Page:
“The politics has been turned into the secular versus the Islamists,” said Abdur Rashid, a retired army major general and executive director of the Institute of Conflict, Law and Development Studies in Dhaka. “Therefore the government is cautious.”
While the killers’ strikes often appear random, Monirul Islam of the police unit says the terror campaign was conceived by the militant groups quite deliberately as a response to mass protests in early 2013, known collectively as the Shahbag movement. Inspired by a group of bloggers who led the protests, the demonstrators advocated an end to religion-based politics and the prosecution of war crimes dating back to the 1971 war for independence.
War crimes prosecutions have been a particular source of anger for Islamists. They were shelved during the period of military-backed rule but revived under the new democratic government in 2009. Four of the five convicted and executed in the latest round of trials were leaders in the country’s largest Islamist political party, Jamaat-e-Islami, outraging Muslim fundamentalists and others.
Two groups in particular took up the fight against secularism, Monirul Islam said. One, Ansar al-Islam, is led by a fiery cleric and a charismatic, well-trained operational commander, both of whom Monirul Islam declined to identify because they are being watched. Its leaders command about 25 trained killers, some of whom have been involved in three or four attacks, Monirul Islam said.
The second, the Jama’atul Mujahedeen Bangladesh, is the reorganized offshoot of a group banned in 2005 for setting off nearly 500 bombs simultaneously around the country.
While both are radical Islamist groups, Monirul Islam said, neither seems to have direct links to larger terrorist networks like al-Qaida and the Islamic State, though those groups have occasionally claimed credit for the attacks.
The Islamist groups appear to have reacted quickly to the Shahbag movement, mounting their first fatal attack on Feb. 15, 2013, against a blogger who wrote critically of Islam under the pseudonym Thaba Baba. It was carried out by a group of students from North South University in Dhaka, who were incited by the sermons of the spiritual leader of Ansar al-Islam at the time, a 45-year-old cleric named Jasim Uddin Rahmani.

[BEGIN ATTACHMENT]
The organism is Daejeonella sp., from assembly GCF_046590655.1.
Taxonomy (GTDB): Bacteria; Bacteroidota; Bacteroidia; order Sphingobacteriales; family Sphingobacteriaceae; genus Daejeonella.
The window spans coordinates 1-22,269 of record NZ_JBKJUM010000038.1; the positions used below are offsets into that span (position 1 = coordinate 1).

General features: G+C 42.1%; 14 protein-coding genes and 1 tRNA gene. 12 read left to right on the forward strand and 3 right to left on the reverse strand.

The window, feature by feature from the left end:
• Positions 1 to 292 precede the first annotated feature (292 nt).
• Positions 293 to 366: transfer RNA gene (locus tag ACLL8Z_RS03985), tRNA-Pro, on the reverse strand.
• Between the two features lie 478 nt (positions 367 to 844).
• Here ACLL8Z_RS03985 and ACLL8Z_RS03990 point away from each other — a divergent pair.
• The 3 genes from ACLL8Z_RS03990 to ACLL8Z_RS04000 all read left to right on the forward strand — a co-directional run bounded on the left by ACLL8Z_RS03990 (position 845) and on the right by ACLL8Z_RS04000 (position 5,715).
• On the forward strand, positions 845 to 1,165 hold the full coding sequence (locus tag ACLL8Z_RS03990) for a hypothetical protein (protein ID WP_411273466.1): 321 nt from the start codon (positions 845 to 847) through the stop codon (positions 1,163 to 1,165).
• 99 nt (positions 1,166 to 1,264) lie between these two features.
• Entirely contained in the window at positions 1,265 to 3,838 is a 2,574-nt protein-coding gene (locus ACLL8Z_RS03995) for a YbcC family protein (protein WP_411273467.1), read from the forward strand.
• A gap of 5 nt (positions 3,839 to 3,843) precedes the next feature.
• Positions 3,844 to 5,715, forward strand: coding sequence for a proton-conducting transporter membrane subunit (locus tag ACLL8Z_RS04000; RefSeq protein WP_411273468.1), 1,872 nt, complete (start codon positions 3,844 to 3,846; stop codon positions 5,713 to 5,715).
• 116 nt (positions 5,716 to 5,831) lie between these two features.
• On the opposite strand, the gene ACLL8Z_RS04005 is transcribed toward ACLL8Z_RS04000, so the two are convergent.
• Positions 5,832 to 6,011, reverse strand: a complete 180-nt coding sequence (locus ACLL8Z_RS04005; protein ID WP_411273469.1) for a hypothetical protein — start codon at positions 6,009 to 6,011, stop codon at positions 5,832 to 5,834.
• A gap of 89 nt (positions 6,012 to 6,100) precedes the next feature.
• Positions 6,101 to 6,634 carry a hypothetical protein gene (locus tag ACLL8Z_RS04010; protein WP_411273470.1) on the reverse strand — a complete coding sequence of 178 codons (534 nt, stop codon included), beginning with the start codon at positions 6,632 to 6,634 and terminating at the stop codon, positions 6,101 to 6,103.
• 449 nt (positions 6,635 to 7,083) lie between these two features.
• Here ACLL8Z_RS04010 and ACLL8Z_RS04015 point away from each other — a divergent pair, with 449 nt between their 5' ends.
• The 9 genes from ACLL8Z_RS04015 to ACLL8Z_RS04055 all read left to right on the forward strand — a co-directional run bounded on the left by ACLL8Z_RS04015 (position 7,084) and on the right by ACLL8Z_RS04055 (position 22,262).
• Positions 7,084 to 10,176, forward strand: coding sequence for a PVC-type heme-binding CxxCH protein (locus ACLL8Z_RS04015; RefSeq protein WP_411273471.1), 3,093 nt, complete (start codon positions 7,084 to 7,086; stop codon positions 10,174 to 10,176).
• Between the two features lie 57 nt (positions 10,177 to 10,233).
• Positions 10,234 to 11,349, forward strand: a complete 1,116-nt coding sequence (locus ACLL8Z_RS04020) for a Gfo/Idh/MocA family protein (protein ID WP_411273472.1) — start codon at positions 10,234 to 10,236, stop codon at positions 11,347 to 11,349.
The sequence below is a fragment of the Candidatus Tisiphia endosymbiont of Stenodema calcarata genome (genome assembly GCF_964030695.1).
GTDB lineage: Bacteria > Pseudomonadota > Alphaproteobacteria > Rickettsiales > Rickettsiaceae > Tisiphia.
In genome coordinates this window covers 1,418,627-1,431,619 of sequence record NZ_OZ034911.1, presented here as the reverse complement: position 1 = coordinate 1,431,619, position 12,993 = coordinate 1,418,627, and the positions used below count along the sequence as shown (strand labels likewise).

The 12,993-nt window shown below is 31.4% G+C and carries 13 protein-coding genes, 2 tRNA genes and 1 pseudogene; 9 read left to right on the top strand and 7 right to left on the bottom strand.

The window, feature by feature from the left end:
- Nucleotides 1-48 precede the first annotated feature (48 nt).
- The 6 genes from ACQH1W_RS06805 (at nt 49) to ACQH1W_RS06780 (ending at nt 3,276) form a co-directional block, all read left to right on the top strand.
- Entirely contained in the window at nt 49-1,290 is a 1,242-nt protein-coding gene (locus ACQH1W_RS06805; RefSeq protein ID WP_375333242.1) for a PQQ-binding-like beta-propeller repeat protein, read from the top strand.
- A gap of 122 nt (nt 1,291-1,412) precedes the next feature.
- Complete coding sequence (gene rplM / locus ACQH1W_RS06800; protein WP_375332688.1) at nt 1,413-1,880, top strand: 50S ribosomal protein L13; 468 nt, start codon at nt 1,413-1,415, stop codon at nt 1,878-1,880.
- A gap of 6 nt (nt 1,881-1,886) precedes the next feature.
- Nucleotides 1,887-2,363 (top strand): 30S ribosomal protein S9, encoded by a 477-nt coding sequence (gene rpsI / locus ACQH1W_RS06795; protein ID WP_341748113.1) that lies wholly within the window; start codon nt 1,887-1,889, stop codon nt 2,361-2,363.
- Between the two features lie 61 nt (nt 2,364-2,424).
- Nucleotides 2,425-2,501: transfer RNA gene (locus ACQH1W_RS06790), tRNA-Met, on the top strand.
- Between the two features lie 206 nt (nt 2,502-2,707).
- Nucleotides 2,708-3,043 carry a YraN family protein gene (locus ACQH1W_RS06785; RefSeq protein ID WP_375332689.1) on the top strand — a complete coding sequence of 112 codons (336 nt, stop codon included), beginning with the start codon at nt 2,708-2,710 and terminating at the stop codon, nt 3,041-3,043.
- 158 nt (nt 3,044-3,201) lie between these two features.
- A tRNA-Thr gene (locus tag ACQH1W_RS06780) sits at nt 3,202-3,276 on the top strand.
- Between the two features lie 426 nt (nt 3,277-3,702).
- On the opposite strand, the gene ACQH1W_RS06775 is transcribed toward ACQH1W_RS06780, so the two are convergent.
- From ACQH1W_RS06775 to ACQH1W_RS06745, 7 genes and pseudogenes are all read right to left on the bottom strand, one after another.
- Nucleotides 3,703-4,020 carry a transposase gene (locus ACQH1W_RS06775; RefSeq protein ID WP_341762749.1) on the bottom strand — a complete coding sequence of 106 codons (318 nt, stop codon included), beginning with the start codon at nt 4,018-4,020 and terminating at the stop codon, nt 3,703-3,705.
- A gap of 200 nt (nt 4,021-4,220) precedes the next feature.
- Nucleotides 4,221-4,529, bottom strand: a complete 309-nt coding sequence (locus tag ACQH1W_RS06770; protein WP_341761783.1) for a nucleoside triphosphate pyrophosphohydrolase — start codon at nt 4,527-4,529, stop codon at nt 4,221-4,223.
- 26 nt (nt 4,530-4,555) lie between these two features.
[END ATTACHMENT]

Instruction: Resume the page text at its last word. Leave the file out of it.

The students used to attend his Friday speeches at a local mosque where Rahmani, who has since been arrested, declared a fatwa on bloggers critical of Islam, calling for them to be killed, Monirul Islam said.
As it happened, one of the students, a 32-year-old senior named Redwanul Azad Rana, was also a leader in Ansar al-Islam, Monirul Islam said. He invited the younger students to Rahmani’s sermons and introduced them to the writings of Thaba Baba.
“Being a believer, it is your duty to kill” Thaba Baba, Rana told the students, one of them said in his confession in court. Prodded by Rana, “we made a plan to kill Islam’s and Prophet Muhammad’s insulter Thaba Baba by identifying him,” the student, Faisal Bin Nayeem, 24, said in the statement.
He said they found Thaba Baba’s picture on Facebook, then searched for someone matching it at the Shahbag protest, still underway at the time. Eventually, they identified a 32-year-old architect, Ahmed Rajib Haider, as Thaba Baba. After studying Haider’s routines, three of them surprised him outside his house around 9 p.m. Nayeem said he drove his machete into the back of Haider’s neck and hit him twice more as he fell forward.
Ansar al-Islam, with the help of mainstream Islamist groups, then began to publicize Haider’s writings, casting the killers as defenders of Islam against “atheist bloggers.”
The writings, published in at least two national dailies, enraged large segments of the population, who had previously been sympathetic to the Shahbag movement, Monirul Islam said.
During the next two months, two more bloggers were killed. Police began arresting the North South University students who were involved in killing Haider, and also caught Rahmani, the cleric who inspired them. But Rana, the student leader, remains at large and is thought to have left the country.